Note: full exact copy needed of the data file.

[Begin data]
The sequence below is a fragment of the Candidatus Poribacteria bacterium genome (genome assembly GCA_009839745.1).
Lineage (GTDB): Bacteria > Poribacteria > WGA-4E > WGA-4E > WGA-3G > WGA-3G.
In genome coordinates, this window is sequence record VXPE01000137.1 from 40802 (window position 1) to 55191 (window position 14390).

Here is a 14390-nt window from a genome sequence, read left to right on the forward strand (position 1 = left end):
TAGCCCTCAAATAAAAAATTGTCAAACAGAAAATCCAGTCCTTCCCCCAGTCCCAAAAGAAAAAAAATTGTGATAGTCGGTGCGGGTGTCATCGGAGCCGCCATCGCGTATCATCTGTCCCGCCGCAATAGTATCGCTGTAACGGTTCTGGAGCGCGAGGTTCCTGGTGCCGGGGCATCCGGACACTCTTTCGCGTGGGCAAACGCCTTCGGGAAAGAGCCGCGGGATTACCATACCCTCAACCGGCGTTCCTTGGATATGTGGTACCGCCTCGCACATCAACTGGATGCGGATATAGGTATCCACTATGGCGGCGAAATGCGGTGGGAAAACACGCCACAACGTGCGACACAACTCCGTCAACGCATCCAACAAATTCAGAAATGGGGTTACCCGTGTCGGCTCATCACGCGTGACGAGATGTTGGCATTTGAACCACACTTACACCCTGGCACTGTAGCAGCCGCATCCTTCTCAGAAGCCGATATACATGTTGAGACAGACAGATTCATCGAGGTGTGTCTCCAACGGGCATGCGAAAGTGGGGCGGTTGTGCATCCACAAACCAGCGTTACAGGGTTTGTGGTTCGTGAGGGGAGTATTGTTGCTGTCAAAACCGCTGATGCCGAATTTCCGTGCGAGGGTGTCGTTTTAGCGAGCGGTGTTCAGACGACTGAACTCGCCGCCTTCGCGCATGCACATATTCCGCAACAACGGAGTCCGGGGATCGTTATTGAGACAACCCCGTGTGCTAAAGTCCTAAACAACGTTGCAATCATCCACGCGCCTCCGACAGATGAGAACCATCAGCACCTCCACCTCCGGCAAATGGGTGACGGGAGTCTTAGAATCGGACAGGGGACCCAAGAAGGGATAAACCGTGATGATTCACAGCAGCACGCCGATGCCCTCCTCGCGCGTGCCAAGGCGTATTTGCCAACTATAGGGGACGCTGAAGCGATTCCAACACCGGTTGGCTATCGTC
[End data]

The sequence below is a fragment of the Candidatus Poribacteria bacterium genome (genome assembly GCA_009839745.1).
Lineage (GTDB): Bacteria > Poribacteria > WGA-4E > WGA-4E > WGA-3G > WGA-3G.
In genome coordinates, this window is sequence record VXPE01000137.1 from 40802 (window position 1) to 55191 (window position 14390).

Here is a 14390-nt window from a genome sequence, read left to right on the forward strand (position 1 = left end):
TAGCCCTCAAATAAAAAATTGTCAAACAGAAAATCCAGTCCTTCCCCCAGTCCCAAAAGAAAAAAAATTGTGATAGTCGGTGCGGGTGTCATCGGAGCCGCCATCGCGTATCATCTGTCCCGCCGCAATAGTATCGCTGTAACGGTTCTGGAGCGCGAGGTTCCTGGTGCCGGGGCATCCGGACACTCTTTCGCGTGGGCAAACGCCTTCGGGAAAGAGCCGCGGGATTACCATACCCTCAACCGGCGTTCCTTGGATATGTGGTACCGCCTCGCACATCAACTGGATGCGGATATAGGTATCCACTATGGCGGCGAAATGCGGTGGGAAAACACGCCACAACGTGCGACACAACTCCGTCAACGCATCCAACAAATTCAGAAATGGGGTTACCCGTGTCGGCTCATCACGCGTGACGAGATGTTGGCATTTGAACCACACTTACACCCTGGCACTGTAGCAGCCGCATCCTTCTCAGAAGCCGATATACATGTTGAGACAGACAGATTCATCGAGGTGTGTCTCCAACGGGCATGCGAAAGTGGGGCGGTTGTGCATCCACAAACCAGCGTTACAGGGTTTGTGGTTCGTGAGGGGAGTATTGTTGCTGTCAAAACCGCTGATGCCGAATTTCCGTGCGAGGGTGTCGTTTTAGCGAGCGGTGTTCAGACGACTGAACTCGCCGCCTTCGCGCATGCACATATTCCGCAACAACGGAGTCCGGGGATCGTTATTGAGACAACCCCGTGTGCTAAAGTCCTAAACAACGTTGCAATCATCCACGCGCCTCCGACAGATGAGAACCATCAGCACCTCCACCTCCGGCAAATGGGTGACGGGAGTCTTAGAATCGGACAGGGGACCCAAGAAGGGATAAACCGTGATGATTCACAGCAGCACGCCGATGCCCTCCTCGCGCGTGCCAAGGCGTATTTGCCAACTATAGGGGACGCTGAAGCGATTCCAACACCGGTTGGCTATCGTC